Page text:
One of our commonest large pleurocarps, Pseudoscleropodium purum is surprisingly catholic in its habitat preferences, but is often found where there is shelter. So it can be equally at home, for example, in north-facing calcareous grassland or among heather on hilly slopes. It’s most often found in association with other large pleurocarps such as Hylocomiadelphus triquetrus, Rhytidiadelphus squarrosus, Hylocomium splendens and Calliergonella cuspidata.
Few other robust pleurocarps have the overlapping, concave leaves of this moss, or its rather neatly pinnate branching habit. The stems and branches always look a little swollen and smooth thanks to way the leaves are crowded and neatly overlap each other, a physiological adaptation to retain water for as long as possible.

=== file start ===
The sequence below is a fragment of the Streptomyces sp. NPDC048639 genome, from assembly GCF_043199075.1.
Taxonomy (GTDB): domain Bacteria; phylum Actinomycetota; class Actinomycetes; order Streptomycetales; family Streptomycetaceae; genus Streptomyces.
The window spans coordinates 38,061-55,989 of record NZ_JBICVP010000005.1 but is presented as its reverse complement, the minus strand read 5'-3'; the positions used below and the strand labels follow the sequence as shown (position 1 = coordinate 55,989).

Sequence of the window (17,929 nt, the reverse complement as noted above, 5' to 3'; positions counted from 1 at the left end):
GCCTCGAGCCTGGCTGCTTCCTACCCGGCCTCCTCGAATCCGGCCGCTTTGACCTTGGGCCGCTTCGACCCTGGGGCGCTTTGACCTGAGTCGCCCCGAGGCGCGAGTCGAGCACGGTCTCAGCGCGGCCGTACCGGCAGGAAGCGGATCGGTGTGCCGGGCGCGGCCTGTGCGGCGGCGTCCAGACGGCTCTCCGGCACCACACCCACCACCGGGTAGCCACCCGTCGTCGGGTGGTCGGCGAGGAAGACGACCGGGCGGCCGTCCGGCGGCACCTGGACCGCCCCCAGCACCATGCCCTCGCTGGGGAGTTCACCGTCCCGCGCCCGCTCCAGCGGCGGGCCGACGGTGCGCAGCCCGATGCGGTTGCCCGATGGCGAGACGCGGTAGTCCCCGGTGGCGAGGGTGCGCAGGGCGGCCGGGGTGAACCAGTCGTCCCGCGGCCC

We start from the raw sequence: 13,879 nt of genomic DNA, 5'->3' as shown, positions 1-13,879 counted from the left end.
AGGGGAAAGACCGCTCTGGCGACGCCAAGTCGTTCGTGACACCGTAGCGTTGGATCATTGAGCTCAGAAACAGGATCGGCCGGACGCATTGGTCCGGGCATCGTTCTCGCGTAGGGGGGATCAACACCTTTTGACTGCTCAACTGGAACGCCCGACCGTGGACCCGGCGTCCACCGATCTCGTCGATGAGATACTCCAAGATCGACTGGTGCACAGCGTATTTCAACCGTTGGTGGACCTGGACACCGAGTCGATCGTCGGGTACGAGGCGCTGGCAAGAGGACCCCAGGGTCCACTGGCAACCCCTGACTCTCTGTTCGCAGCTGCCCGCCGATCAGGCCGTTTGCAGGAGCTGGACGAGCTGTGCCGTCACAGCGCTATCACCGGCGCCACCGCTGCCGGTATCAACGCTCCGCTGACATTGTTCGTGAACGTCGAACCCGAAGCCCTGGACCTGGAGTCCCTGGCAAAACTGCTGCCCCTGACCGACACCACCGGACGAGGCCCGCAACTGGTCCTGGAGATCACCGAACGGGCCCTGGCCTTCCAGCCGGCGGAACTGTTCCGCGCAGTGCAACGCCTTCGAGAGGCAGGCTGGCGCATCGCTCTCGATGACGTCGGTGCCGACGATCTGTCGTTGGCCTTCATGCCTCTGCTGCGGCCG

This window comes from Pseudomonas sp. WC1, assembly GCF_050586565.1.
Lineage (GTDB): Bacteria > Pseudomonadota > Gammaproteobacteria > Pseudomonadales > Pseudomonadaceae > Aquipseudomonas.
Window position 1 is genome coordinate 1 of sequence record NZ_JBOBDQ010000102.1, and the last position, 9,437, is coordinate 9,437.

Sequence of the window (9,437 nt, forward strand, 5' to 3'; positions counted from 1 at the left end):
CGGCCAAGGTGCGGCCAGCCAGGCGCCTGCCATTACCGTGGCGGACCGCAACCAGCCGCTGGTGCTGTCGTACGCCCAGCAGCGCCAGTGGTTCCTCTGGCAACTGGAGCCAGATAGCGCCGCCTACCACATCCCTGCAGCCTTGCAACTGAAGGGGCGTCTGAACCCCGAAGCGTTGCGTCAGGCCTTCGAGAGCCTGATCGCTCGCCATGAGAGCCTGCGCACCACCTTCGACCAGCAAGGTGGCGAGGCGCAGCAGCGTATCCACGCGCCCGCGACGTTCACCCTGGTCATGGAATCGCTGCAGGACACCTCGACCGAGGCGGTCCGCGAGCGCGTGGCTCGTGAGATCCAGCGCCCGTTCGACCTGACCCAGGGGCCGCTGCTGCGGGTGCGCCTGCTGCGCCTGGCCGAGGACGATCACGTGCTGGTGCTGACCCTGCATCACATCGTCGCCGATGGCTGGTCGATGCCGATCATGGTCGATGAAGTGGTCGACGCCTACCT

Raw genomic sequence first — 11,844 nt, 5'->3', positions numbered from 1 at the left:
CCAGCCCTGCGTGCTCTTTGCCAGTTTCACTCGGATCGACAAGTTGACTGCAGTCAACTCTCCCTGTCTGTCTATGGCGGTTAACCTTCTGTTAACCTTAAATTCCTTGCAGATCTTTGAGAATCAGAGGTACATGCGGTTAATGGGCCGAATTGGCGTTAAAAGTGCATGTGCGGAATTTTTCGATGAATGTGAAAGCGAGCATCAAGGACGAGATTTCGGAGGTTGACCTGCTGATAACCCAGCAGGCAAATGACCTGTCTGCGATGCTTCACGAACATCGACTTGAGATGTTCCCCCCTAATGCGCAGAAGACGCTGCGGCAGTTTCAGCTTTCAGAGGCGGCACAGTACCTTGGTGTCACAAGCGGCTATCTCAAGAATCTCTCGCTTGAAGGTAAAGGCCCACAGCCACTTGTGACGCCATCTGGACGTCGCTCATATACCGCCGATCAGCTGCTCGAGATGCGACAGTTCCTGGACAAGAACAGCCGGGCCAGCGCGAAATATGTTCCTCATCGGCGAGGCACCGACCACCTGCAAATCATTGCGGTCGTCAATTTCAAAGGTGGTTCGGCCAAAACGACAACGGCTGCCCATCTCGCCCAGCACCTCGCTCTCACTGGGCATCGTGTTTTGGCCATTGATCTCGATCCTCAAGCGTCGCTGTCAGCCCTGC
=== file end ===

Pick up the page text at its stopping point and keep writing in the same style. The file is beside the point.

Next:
P. purum is normally so easy to recognise that close inspection with a hand-lens is rarely necessary. There is however potential to confuse it with two lookalikes, with which it sometimes grows, but then its unique leaf shape will immediately set it apart. It has ovate, strongly concave leaves which are rounded at the tip below a very short point that is often recurved (most obvious at the shoot tips). Neither Entodon concinnus, which it sometimes grows with in basic habitats, nor Pleurozium schreberi, which can be an associate in heath/moorland and acid grassland have that leaf shape.Read the Field Guide account